COVID-19 Is Killing D.C.’s Most Dependent: We Are Failing

Regular readers of my daily and weekly cataloging of the apocalypse in D.C. probably will have send a trend: COVID-19 related deaths in D.C. are skyrocketing. Between October 1 and December 31, D.C. had 164 COVID-19 related deaths, five of whom were in nursing or assisted living facilities. Between January 1 and January 30, D.C. had 125 deaths, 31 of whom were in nursing or assisted living facilities.

Because positives aren’t linked to individuals, and there’s a lag between testing positive and death–and that lag isn’t constant, it’s hard to know the exact rate, but it looks like it’s at least 20% of those who test positive, give or take.

The majority of deaths are still older people outside of these facilities, but the carnage is now hitting these facilities (mostly the nursing facilities). Some of this might be associated with a large post-Christmas surge in staff cases. It’s entirely unclear what testing protocols actually are in place at these facilities (i.e., are staff tested daily? Weekly? Only when symptomatic?). It’s not like the D.C. Council is holding hearings on this so we could find out.

It is clear, however, that when COVID-19 surges outside these facilities, it ultimately winds up in these facilities. As some asshole with a blog has been saying for months now, we need to lower the prevalence. It’s that simple. Certain policies that make sense when prevalence is low and falling are murderous when prevalence is high.

But by all means, let’s keep opening things up, even if a kinder, gentler Trump administration policy really isn’t kinder or gentler.

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2 Responses to COVID-19 Is Killing D.C.’s Most Dependent: We Are Failing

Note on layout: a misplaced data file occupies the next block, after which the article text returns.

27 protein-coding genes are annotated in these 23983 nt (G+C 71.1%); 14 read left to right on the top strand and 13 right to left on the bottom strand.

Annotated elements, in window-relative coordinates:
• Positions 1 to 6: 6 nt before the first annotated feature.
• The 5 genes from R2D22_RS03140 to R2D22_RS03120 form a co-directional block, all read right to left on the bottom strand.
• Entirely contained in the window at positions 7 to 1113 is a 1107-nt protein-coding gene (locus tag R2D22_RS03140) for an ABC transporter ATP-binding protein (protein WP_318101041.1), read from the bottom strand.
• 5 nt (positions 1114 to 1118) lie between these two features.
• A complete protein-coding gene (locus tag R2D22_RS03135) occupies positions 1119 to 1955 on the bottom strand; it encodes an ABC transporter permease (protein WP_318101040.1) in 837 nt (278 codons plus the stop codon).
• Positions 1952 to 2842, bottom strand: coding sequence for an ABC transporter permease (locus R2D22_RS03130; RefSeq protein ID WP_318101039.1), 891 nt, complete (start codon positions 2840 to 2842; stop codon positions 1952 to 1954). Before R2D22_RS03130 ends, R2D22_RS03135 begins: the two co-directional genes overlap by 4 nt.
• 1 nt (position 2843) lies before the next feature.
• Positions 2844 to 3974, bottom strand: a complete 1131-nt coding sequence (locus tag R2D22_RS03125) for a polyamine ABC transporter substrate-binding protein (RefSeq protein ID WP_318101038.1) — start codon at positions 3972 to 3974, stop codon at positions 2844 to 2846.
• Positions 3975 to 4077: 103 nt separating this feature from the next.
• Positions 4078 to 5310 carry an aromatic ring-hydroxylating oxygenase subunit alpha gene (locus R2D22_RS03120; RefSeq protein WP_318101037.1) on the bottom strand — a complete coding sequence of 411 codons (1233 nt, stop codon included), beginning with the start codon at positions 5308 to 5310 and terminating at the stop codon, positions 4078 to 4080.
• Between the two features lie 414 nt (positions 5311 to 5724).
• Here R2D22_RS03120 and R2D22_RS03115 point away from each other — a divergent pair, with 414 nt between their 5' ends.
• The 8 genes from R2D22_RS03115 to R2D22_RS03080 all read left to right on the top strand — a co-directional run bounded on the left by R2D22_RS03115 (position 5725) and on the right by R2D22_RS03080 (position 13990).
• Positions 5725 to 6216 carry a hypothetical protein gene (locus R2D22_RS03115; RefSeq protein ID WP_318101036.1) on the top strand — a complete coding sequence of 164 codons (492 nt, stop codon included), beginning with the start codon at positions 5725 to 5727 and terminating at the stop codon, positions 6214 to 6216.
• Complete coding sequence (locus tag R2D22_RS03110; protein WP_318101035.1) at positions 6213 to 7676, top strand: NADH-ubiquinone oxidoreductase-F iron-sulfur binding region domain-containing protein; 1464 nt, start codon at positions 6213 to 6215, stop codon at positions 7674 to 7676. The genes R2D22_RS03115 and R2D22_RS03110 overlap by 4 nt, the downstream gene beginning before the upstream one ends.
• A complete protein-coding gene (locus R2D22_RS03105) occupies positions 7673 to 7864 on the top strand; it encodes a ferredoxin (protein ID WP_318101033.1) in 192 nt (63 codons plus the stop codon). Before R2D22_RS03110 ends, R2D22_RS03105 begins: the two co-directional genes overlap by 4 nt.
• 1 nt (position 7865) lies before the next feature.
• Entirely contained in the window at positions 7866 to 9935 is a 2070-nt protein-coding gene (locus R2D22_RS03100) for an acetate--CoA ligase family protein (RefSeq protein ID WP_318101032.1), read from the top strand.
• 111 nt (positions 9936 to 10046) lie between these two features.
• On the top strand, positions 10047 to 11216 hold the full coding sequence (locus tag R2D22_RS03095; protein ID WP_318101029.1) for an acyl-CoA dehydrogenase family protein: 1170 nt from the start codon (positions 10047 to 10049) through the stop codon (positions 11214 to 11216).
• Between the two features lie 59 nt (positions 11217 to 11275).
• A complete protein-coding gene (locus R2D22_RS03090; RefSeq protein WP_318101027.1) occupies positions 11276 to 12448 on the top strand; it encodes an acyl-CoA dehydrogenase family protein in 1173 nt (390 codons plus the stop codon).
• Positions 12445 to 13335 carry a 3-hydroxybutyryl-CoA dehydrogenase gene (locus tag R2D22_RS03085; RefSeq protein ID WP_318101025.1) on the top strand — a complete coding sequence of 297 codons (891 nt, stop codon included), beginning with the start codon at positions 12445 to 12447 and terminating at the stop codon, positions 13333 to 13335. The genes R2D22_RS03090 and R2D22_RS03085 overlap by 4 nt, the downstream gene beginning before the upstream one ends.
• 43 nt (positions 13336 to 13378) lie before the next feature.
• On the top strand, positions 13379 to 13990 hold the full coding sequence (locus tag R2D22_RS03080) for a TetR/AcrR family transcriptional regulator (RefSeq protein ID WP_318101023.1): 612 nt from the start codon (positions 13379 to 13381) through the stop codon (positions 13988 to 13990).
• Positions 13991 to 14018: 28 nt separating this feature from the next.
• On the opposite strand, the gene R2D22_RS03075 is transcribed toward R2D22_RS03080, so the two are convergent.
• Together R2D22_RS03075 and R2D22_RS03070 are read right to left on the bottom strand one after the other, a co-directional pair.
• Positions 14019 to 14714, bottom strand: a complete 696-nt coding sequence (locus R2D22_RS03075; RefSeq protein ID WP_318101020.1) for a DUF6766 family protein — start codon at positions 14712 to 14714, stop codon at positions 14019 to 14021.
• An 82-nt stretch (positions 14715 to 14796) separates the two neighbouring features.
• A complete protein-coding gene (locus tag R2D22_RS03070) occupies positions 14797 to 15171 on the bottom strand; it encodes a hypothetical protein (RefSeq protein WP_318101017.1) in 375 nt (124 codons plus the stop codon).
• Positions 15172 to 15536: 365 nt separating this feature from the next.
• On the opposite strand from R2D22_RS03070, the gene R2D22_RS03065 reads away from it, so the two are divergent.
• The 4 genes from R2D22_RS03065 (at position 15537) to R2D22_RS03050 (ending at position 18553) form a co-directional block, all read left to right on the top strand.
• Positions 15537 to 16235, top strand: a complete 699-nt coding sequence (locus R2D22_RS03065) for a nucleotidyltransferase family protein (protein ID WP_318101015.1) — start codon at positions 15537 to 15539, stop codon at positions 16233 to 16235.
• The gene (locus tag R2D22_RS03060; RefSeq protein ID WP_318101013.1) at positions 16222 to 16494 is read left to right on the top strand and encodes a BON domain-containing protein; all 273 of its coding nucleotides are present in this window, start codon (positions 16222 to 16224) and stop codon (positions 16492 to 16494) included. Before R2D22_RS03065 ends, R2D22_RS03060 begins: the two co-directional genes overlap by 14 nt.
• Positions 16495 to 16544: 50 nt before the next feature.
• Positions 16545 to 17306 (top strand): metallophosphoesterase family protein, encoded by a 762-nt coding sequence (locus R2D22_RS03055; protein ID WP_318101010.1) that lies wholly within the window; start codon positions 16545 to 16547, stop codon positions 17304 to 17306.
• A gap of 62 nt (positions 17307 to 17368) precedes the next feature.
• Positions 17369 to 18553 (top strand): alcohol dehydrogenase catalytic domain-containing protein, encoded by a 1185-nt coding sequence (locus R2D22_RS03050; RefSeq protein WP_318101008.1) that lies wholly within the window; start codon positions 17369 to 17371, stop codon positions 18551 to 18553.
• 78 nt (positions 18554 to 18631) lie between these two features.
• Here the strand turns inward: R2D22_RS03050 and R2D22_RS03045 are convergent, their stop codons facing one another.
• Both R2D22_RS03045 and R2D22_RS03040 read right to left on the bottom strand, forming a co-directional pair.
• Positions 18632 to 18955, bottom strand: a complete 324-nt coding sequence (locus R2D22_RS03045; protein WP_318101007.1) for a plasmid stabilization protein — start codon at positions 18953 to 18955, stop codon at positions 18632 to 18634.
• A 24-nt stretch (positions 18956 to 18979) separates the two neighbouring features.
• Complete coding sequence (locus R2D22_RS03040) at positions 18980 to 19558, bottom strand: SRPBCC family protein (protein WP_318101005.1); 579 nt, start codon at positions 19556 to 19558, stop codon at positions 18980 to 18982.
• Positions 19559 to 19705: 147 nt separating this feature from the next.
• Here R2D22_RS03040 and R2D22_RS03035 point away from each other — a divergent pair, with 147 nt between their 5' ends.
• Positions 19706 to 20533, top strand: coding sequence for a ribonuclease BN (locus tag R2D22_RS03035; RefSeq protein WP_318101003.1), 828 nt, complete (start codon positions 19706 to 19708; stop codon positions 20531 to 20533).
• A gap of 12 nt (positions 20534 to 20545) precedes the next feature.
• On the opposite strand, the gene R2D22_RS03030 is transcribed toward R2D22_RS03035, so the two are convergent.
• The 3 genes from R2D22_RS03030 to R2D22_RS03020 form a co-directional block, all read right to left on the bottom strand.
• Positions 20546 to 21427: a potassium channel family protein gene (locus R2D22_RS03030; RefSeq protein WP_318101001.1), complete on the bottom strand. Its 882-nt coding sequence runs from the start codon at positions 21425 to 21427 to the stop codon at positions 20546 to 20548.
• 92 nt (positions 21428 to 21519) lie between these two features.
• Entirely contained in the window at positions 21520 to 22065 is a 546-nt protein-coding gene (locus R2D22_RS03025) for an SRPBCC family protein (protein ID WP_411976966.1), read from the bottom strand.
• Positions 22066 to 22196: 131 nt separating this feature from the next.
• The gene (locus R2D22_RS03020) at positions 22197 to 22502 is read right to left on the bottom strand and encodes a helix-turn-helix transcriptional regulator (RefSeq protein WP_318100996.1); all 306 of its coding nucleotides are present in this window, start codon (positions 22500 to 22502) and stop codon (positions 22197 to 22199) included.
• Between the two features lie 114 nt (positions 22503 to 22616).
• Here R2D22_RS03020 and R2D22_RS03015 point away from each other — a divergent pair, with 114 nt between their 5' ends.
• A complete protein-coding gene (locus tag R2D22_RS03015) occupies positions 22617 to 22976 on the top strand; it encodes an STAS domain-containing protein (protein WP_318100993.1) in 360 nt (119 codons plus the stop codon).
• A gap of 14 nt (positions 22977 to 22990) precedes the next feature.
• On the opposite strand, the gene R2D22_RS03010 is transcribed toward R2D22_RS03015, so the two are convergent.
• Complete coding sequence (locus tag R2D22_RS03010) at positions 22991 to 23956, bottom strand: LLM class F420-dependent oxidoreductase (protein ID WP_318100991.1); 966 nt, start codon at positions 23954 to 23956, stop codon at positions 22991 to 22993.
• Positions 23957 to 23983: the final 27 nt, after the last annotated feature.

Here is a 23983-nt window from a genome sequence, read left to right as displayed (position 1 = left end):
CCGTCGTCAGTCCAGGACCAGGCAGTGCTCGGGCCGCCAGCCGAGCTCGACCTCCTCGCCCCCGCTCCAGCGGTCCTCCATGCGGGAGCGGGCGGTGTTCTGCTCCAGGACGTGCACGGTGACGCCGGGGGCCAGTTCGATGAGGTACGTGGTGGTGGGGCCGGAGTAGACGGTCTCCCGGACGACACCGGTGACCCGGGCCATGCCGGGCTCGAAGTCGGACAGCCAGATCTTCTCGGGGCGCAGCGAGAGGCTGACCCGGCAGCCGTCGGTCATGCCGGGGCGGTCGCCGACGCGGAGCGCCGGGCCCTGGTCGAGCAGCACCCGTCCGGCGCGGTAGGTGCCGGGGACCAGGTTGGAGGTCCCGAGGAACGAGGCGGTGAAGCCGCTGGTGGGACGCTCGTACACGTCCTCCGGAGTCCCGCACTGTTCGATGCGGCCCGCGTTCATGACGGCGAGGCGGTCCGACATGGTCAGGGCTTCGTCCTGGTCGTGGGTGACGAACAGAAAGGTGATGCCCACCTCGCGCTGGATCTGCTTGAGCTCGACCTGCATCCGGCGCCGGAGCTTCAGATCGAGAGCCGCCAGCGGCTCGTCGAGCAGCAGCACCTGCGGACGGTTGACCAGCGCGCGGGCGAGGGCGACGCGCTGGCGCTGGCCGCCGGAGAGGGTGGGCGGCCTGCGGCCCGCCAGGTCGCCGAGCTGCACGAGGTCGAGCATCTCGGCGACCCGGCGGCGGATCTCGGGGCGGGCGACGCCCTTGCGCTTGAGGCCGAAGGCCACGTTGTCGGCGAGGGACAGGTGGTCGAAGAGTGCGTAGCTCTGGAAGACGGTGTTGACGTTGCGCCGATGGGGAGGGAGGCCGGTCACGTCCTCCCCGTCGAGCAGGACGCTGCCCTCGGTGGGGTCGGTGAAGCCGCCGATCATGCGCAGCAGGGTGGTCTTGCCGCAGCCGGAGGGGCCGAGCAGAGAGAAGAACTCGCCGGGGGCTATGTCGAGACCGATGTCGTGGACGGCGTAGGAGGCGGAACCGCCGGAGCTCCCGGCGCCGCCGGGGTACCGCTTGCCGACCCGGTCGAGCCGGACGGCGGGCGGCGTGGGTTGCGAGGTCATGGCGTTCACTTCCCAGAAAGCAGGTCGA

1. ProNewerDeal says:

    Hi Mike,

    You are both a biologist & a voracious news reader, perhaps you may have some insight on my questions, so I am reposting this comment I wrote on nakedcapitalism. Thanks for your blog.

    What is the status of non-MRNA COVID vaccines in the US? I heard on car radio that the adenovirus type vaccine from Janssen may be the next approved vaccine in the US. Is the low 66% effectiveness in preventing symptomatic COVID sufficient? Is there a mininum X% effectiveness to be worthwhile taking, as opposed to waiting some months for higher Y% effective vaccine to become available?

    I am curious if experts like IM Doc have concerns about non-MRNA COVID vaccine types, or any specific vaccines that may possibly be approved in USA before 2022.

    Inactivated virus type like Coronavac is afaict the most mature vaccine type (same type as influenza & polio vaccine), but is not among the 6 vaccines that USA has purchased (source: launchandscalefaster dot org/COVID-19 )

    Are adenovirus vector type like Janssen or protein subunit type like Novavax low risk?

    Could one take the 66% effective Janssen when available & then take another different vaccine like Novavax some months later? I doubt this approach is wise since such a 2 different vaccine combination was not tested in clinical trials.

    Thanks for any insights. Perhaps I may be missing something, but I find it hard to find info on this COVID vaccines in USA topic. All focus seems to be on the 2 existing approved mRNA vaccines, their safety, & their crapified distrubtion.

  2. Pingback: The State of COVID-19 in D.C.: Fewer Cases, More American Carnage | Mike the Mad Biologist

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